http://cupoflizard.wordpress.com/2007/08/01/8-random-facts-about-me-meme/

    Cheers!
    Angela

  6. kudcom Says:

    At least if anyone asks about the “good” of your blog, you can always say you make a few $’s off the Google Ads.

  7. Neu Black » Blog Archive » Whitney Music Box Says:

    [...] If you still think of “art” as painting, we’re proud to introduce you to your first piece of online art. The Whitney Music Box was created by our friend Jim Bumgardner as “a musical realization of the motion graphics of John Whitney as described in his book digital harmony.” In three minutes, the largest dot will travel around the circle once, the next largest dot will travel around the circle twice, the next largest dot three times, and so on. The dots are arranged to trigger notes on a chromatic scale when they pass the line and generate music using synthesis software of Bumgardeners own design. If you’re a fan of mathematically generated work like Robert Hodgkins Flight 404, the Whitney Music Box works on a similar principle, but adds an audio element and was entirely programmed in flash actionscript. When not busy being an actionscript guru during the day at Yahoo Music, Bumgardner comes up with interesting new interactive experiments which you can see on his sites including krazydad.com and coverpop.com. We’d like to nominate Jim up for quote of the year, because we’d die to see him walk into a meeting and tell everyone “Personally, I think utility is overrated.” [...]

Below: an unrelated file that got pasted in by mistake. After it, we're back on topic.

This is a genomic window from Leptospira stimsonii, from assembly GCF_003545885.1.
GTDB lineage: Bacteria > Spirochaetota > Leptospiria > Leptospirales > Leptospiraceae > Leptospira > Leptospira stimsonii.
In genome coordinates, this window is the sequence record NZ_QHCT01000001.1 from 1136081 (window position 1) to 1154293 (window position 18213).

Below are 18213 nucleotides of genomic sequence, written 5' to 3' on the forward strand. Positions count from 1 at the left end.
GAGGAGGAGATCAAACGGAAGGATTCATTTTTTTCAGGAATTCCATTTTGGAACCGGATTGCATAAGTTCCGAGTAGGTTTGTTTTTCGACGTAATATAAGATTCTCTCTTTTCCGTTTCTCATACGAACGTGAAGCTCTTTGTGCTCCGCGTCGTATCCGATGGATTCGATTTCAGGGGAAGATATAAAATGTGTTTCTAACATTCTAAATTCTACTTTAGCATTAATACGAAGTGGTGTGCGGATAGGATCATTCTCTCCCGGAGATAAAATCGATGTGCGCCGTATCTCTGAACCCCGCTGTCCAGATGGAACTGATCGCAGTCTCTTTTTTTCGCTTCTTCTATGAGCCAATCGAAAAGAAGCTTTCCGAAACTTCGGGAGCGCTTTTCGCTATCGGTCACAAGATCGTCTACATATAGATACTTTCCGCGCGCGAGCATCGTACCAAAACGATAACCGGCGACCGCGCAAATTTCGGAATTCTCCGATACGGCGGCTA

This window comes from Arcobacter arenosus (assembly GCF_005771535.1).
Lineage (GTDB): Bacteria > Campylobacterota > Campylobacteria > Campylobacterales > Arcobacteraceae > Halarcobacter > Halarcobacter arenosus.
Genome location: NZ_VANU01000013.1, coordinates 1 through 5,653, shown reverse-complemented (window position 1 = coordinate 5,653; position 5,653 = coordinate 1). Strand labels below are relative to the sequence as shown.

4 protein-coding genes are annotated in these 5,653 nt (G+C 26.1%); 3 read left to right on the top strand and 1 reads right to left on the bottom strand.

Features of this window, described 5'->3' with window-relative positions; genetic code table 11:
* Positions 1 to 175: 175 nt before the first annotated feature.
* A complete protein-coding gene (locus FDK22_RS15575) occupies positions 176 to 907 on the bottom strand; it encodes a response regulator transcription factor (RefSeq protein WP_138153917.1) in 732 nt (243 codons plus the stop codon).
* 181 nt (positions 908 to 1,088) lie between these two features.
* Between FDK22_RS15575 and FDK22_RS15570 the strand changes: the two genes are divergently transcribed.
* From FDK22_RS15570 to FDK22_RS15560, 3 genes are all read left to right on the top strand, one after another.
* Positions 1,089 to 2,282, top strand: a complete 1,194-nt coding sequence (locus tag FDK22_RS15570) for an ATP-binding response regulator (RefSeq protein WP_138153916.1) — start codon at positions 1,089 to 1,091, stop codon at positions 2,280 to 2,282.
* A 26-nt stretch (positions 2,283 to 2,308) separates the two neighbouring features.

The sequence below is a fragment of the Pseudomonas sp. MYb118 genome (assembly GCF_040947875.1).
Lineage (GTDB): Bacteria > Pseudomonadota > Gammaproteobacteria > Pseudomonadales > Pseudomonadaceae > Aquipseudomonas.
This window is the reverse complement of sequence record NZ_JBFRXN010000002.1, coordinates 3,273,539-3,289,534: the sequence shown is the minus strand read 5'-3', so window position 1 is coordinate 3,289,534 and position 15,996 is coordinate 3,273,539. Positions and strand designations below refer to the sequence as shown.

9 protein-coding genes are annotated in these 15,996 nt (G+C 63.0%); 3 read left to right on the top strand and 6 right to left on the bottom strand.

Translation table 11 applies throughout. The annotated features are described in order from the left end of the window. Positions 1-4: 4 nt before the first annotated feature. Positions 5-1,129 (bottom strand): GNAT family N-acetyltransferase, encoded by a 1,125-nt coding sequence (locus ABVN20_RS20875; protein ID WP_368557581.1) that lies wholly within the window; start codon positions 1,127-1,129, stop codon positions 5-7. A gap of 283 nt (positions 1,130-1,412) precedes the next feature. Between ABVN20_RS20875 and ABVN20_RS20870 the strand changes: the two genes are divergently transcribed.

8. Spencer Critchley Says:

    Great post! Reminds me of Susan Sontag’s “Against Interpretation”:

    “The earliest *experience* of art must have been that it was incantatory, magical; art was an instrument of ritual… The earliest *theory* of art, that of the Greek philosophers, proposed that art was mimesis, imitation of reality.

    It is at this point that the peculiar question of the value of art arose. For the mimetic theory, by its very terms, challenges art to justify itself…

    …art as such… becomes problematic, in need of defense. And it is the defense of art which gives birth to the odd vision by which something we have learned to call “form” is separated off from something we have learned to call “content,” and to the well-intentioned move which makes content essential and form accessory…

    …In a culture whose already classical dilemma is the hypertrophy of the intellect at the expense of energy and sensual capability, interpretation is the revenge of the intellect upon art.”

    (My emphases.)

  9. Random Etc. : Blog Archive : Criticism for Twitter Blocks Says: